Sense of comfort in arrests overshadowed by disappointment, anger

April 22, 1995|By Susan Baer and Nelson Schwartz | Susan Baer and Nelson Schwartz,Washington Bureau of The Sun Sun staff writers Tom Bowman and Dan Tanh Dang contributed to this article.

WASHINGTON -- With events increasingly pointing to home-grown -- not international -- suspects in the Oklahoma City bombing, any sense of relief that Americans felt yesterday seemed to be offset by incredulity, anxiety and sadness that such grand-scale terrorism could have come from within our borders.

"American people can do this to our own people?" said a stunned Angela Hom, owner of the Skyline Restaurant in Portland, Ore.

After announcing the apprehension yesterday of Timothy McVeigh in Perry, Okla., in connection with Wednesday's bombing of a federal building in Oklahoma City -- shortly before a second suspect, Terry Nichols, surrendered in Herington, Kan. -- Attorney General Janet Reno cautioned against reaching any conclusions about the case.

But she said that, at this point, "every evidence indicates that it is domestic in nature."

Some around the country greeted the news with a sigh of relief, however small, believing that a self-inflicted wound might be more controllable, and more aberrant, than an attack by foreign extremists who might be more likely to strike again.

"I'm relieved it's not terrorists from other countries -- they're off the wall," said Bernie Hayes, owner of the Wooden Barrell general store in the tiny Vermont town of Chittenden.

But any sense of comfort he felt was overshadowed by a sense of disappointment and, of course, the kind of anger that is still seething around the nation. "I'm sad that it's Americans. I didn't think we were that type of people. It's cowardice.

"I'd have no qualms shooting these guys, if they need a volunteer," said Mr. Hayes, a deer hunter. "I'd make them suffer, just like they're making these people suffer."

Tom Marr, a talk show host on WCBM in Baltimore, said one of yesterday's callers told him she felt "relieved in a strange sense" because she thought it would be easier for law enforcement officials to get a handle on a domestic operation than on international terrorism.

"But it's hard to even think about a sense of relief," said Mr. Marr, echoing the administration's caution about reaching conclusions about the case too quickly.

"Who knows where this trail is going to lead?"

Still, a public hungering for justice and for answers to a seemingly senseless attack was eager to make sense of it and assess the chances that it might happen again.

"If it were Middle East terrorists, the likelihood of it being repeated might be higher, so people might now feel a lot less vulnerable thinking it's a lone group of disturbed people," said Douglas Marlowe, a Philadelphia psychologist.

On the other hand, he added, "sometimes when violence comes from within, it's harder to rationalize it and explain it away. People might think, 'OK, it's more controllable, but it could be my next-door neighbor.' "

Indeed, Danna Maller, director of marketing for an investment management firm in Washington, said she was more alarmed than she had been before after learning that the terror might have come from paramilitary or white supremacist groups within the country.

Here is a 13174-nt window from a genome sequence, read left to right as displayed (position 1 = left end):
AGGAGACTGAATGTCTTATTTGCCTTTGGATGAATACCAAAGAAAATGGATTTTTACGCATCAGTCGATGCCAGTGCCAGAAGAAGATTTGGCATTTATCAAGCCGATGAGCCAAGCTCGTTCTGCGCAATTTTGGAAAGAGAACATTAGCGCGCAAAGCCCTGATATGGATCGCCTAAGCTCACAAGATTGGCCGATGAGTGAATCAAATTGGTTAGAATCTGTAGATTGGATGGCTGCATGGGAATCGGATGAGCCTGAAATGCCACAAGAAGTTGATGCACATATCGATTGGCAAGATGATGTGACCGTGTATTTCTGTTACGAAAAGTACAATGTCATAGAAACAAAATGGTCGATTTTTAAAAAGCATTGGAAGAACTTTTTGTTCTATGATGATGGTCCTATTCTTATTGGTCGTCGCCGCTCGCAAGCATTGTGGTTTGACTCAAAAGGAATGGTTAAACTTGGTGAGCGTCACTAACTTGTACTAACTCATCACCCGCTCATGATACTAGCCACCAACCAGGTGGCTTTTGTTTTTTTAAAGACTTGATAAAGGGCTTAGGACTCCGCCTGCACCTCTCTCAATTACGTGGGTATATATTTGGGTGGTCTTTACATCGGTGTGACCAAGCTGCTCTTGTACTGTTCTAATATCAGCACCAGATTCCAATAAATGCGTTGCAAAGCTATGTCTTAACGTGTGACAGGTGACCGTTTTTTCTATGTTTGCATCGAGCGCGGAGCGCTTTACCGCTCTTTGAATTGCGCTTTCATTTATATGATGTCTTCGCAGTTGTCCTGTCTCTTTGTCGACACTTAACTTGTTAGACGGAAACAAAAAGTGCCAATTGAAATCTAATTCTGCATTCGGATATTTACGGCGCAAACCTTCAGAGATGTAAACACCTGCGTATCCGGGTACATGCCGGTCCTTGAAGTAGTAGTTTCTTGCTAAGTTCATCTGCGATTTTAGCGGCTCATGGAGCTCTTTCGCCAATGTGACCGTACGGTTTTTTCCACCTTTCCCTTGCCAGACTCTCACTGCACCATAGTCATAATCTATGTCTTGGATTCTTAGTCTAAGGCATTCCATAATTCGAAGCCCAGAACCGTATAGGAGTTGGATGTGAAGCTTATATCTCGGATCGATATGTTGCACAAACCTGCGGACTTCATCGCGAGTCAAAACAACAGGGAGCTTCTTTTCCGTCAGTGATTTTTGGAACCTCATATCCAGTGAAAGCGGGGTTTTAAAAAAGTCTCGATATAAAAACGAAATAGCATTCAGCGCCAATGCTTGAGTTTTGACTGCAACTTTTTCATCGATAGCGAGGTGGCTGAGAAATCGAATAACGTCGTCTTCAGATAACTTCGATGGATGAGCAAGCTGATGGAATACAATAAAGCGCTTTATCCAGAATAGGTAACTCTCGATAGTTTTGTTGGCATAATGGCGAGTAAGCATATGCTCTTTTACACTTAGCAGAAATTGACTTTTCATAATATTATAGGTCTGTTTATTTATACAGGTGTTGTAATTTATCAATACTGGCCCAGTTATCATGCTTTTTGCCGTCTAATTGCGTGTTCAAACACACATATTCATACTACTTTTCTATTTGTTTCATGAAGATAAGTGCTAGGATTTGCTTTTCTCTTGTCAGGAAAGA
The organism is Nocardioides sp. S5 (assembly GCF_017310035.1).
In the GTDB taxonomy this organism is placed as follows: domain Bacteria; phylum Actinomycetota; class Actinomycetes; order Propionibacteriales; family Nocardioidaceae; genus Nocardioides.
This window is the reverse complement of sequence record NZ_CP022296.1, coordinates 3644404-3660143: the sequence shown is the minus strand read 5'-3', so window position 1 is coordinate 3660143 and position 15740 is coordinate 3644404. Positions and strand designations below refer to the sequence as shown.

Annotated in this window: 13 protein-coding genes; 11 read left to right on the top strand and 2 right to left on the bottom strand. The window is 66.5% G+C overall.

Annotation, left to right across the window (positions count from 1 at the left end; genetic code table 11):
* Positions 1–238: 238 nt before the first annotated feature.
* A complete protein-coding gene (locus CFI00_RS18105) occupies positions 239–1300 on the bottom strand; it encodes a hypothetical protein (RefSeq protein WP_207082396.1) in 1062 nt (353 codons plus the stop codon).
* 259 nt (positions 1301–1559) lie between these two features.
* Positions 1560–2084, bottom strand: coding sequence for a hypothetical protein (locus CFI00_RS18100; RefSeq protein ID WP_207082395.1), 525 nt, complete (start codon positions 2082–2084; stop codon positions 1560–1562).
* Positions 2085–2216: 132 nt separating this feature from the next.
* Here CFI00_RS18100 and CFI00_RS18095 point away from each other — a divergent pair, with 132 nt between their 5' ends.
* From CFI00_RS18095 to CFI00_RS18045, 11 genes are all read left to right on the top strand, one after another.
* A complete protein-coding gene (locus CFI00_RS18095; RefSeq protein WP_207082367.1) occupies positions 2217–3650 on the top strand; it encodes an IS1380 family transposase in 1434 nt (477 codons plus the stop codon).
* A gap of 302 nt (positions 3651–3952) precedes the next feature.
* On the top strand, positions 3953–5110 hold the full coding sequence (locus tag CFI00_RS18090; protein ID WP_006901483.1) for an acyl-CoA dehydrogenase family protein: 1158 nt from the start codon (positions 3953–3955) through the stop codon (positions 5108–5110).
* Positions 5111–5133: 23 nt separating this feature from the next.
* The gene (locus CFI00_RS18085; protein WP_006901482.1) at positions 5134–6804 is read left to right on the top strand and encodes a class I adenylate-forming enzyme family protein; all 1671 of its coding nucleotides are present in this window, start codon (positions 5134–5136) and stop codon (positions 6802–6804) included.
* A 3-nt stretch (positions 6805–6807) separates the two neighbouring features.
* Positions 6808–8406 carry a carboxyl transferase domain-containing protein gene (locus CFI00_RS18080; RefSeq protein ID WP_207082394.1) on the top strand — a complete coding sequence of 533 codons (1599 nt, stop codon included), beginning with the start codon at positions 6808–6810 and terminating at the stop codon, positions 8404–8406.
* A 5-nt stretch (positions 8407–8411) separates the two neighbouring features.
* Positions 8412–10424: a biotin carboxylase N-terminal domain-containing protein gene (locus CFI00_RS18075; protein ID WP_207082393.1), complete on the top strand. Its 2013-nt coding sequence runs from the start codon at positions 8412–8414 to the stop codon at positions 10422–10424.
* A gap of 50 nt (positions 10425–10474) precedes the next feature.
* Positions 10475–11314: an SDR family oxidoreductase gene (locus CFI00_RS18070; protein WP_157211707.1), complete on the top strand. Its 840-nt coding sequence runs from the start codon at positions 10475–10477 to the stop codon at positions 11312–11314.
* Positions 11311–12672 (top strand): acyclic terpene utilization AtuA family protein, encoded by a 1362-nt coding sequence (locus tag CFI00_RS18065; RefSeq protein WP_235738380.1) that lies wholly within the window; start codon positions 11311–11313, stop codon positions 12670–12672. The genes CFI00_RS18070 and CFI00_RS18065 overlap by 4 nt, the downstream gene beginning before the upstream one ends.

"You know these groups exist. We've seen incidents on a smaller scale," she said. "But nothing of this magnitude."

"People are quick to pin everything on the Arabs, and I'm pleased it wasn't them," said Steve Shepherd, a Washington business consultant.

"But it's frightening because when you hear about these kind of supremacist groups, you write them off and say they're harmless," he said. "But they are not harmless."

Ms. Hom, who came to the United States from China 29 years ago, said she, too, was "more scared" that the terrorism appeared to be American-grown, especially because she is a member of an ethnic minority group.

"My reaction is shock," said Ms. Hom, owner of the small burger place in Portland. "We are a minority. The white supremacists, the skinheads -- that would be worse for me."

Some Americans said that, sadly, they were not shocked that the suspects turned out to be U.S. citizens. Several said the bombing underscores what they feel is a growing tide of lawlessness and disrespect for authority in the United States.

"These days, it's not surprising," said Tom Payne, who was visiting Baltimore's Inner Harbor from Leesburg, Va. "I think that nationally, we've had a reduction in morality. Lately, it seems that the solution for anger . . . is violence. I'm not surprised at all that an American was responsible."

Bob Lee of Roxboro, N.C., who works for an electric utility, said: "You'd like to think that it was someone overseas, but I'm not surprised.

"There is a percentage of people in this country who will do anything. Every day, there are so many murders. This is just murder on a large scale."

Mr. Lee, visiting Washington with his wife and two daughters, worries that the bombing signals a decline of morals in the country. "American citizens should have more respect for America's institutions," he said.

Touring the nation's capital with his family, James Browne, an airline pilot from Tiburon, Calif., echoed the mixed bag of relief, dismay and helplessness that the country was grappling with yesterday. "I'm relieved that someone's been caught. It's disappointing that the suspects are Americans, though," he said.

"We're going to learn to live with it," he added. "We'll become hardened to it."

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